The average tenure for a pastor in America is less than 2 years! Ministry is not for the faint of heart.

Here are some things I have learned over the years of what ministry really looks like. If you are contemplating a life of serving Jesus in vocational ministry then you should take time to read this list and see if God has gifted and wired you to represent Him in vocational ministry. This is what they never told me.

No one told me that I would have to visit the house of a 12-year-old boy whose mother had just been murdered and try to help him find some kind of comfort.

No one told me that people would appear to love me and my family but would turn to despise us because I might do something that they didn’t agree with.

No one told me that Church people are mostly loving and amazing but there is a small pocket in every church that are mean as angry snakes and they will spew their venom towards the pastor. You still have to love those people.

No one told me that I would get to name a baby on a mission trip in India.

No one told me what it would be like to preach at churches in Haiti that were overcrowded and dark and dusty.

No one told me about having to beg a customs agent to let the mission team I was leading into Canada because of a misunderstanding.

No one told me what it would be like to be in the room of a person who is dying and looking to you for comfort and words of peace.

No one told me about how hard it would be to preach the funerals of those you deeply love.

No one told how much joy I would feel when I got to marry young couples that I had known for years.

No one told me the joy of watching those couples I married start families and teach their children about the love of Jesus.

No one told me about the endless phone calls, visits and emails to try to help plug people into the church.

No one told me how ministry would affect my family. No one told me that when people spoke ill of me it would hurt my wife twice as much as it hurt me.   No one told me that my children would always have unrealistic expectations set on them by others simply because their dad was a pastor.

No one told me how hard it would be to visit a couple that I love who just delivered a stillborn child.

No one told me what it would be like to be sick in India and try to preach through sickness in a foreign country with an interpreter.

No one told me how hard it would be to see friends who you went to Bible College with become a statistic of pastors who didn’t make it.

No one told me how it would feel to know of 1000 needs and only be able to help a few.

No one told me what it would feel like to be robbed while on a mission trip in a third world country.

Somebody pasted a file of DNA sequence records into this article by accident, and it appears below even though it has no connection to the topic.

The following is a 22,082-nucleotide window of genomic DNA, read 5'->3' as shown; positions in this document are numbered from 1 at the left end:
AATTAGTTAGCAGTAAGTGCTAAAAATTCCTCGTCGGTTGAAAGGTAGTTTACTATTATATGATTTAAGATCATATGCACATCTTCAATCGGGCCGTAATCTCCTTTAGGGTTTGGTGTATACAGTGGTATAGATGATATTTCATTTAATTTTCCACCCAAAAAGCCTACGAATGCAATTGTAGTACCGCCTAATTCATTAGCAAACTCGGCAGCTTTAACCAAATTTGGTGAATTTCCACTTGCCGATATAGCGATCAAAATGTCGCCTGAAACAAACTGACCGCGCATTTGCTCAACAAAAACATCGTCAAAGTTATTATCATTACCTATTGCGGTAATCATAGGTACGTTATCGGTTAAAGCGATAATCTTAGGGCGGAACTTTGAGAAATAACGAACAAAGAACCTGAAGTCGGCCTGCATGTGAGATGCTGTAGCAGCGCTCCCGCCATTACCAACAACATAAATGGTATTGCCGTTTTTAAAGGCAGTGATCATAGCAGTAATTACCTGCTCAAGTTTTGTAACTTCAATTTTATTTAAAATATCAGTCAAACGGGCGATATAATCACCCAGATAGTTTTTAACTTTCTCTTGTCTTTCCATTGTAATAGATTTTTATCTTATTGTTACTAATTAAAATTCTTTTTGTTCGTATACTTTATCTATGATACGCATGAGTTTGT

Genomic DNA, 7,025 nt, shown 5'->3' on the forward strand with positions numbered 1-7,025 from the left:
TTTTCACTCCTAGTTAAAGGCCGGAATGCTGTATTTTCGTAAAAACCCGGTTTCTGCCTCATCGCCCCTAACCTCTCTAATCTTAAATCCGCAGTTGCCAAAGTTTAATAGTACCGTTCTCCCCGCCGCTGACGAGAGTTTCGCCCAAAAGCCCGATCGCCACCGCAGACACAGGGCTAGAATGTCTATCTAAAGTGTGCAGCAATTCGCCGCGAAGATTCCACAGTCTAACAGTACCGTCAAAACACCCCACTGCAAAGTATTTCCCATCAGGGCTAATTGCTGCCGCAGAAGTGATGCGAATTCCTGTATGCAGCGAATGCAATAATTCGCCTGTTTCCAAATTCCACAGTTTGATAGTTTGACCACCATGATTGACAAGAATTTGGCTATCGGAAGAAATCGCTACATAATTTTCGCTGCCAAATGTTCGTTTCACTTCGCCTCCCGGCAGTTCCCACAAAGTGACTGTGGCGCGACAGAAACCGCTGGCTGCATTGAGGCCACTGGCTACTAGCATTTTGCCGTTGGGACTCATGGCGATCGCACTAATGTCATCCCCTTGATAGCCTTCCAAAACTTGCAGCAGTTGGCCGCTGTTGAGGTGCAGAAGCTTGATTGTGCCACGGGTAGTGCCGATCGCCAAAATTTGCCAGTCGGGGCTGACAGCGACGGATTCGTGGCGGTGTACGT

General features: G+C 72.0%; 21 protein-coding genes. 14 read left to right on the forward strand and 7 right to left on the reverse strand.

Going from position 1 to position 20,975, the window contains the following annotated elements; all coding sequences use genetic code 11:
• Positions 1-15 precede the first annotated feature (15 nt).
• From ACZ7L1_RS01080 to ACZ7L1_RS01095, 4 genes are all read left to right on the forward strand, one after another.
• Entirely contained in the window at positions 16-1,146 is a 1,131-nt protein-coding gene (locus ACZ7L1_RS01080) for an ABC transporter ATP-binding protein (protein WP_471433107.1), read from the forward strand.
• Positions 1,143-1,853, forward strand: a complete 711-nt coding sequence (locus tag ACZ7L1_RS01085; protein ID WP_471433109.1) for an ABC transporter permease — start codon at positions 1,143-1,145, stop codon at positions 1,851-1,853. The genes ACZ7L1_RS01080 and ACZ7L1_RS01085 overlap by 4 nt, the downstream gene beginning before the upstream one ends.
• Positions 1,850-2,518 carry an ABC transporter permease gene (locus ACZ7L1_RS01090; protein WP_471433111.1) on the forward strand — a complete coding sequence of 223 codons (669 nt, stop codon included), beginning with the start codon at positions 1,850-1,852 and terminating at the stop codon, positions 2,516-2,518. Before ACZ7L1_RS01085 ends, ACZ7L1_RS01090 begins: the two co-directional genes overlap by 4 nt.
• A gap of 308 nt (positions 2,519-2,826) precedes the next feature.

No one told me that my life would consist mostly of meetings to further the work of the ministry.

No one told me that my best work would not be done in the pulpit, but in the trenches of having hard conversations with people who needed someone to be honest with them.

No one told me of the heart wrenching conversations I would have with so many couples who were on the brink of divorce that were looking to me to help them keep it together.

No one told me how hard it is to deal with suicide, how hard it is to help a family that is so destroyed and broken and angry all at once.

No one told me how hard it would be to know the words to say to comfort broken people when I was the first on the scene after tragedy struck.

No one told me about the joy I would experience to see middle school students that I had the chance to invest in grow up and serve Jesus.

No one told me about the frustration and helplessness you can feel in a church business meeting.

No one told me of the joy I would receive when I would go to the hospital to meet new babies that were born.

No one told me about how much fun it would be to work together with people I love to see a big vision come together.

No one told me about the satisfying joy of seeing a family changed by the power of the gospel.

No one told me of the countless hours of study and continuing education it would take to be a pastor.

No one told me how I would wake up each day energized to go to work knowing that the Gospel I carry can change a person’s life.

No one told me that I would get to work with some of the world’s most awesome people.

No one told me how much the church would love and embrace my family and meet our every need.

No one told me how amazing it is to baptize a new believer.

There was so much I didn’t know…I couldn’t know.

I could go on and on for days about the up and downs of this hard calling to ministry.   I was told not to get into ministry unless God would allow me to do nothing else.   I was told not to do it unless I was sure I was called. The life of full time vocational ministry is not always easy, but it is always worth it!   I would not trade it for the world.

I am so grateful to be called Pastor.

If you are considering a call of God on your life to be a pastor or Christian leader, I would encourage you to count the cost and then remember that Jesus is worth it all.

I have had many people ask me, “What is it that you do during the week?” Well, come spend a week with me and I will be glad to show you.

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Maybe A Tweet Won’t Solve Mass Shootings

As everyone else in our country, I have been heartbroken and burdened over the latest school shooting in Florida that has left 17 dead. One of the most heartbreaking things in regards to this shooting was the lack of shock I felt. There have been so many mass shootings in the last few years that it has made me somewhat numb, almost expecting another one to happen.

To match heartbreak with frustration, enter social media. In a matter of minutes there is no lack of political pundits and celebrities chiming in with simple solutions to a complex problem. The answer to ending mass school shootings is gun control, they say.   With emotional pleas from broken hearted parents who have just lost their children they say if you just ban “assault rifles” then all of this will stop.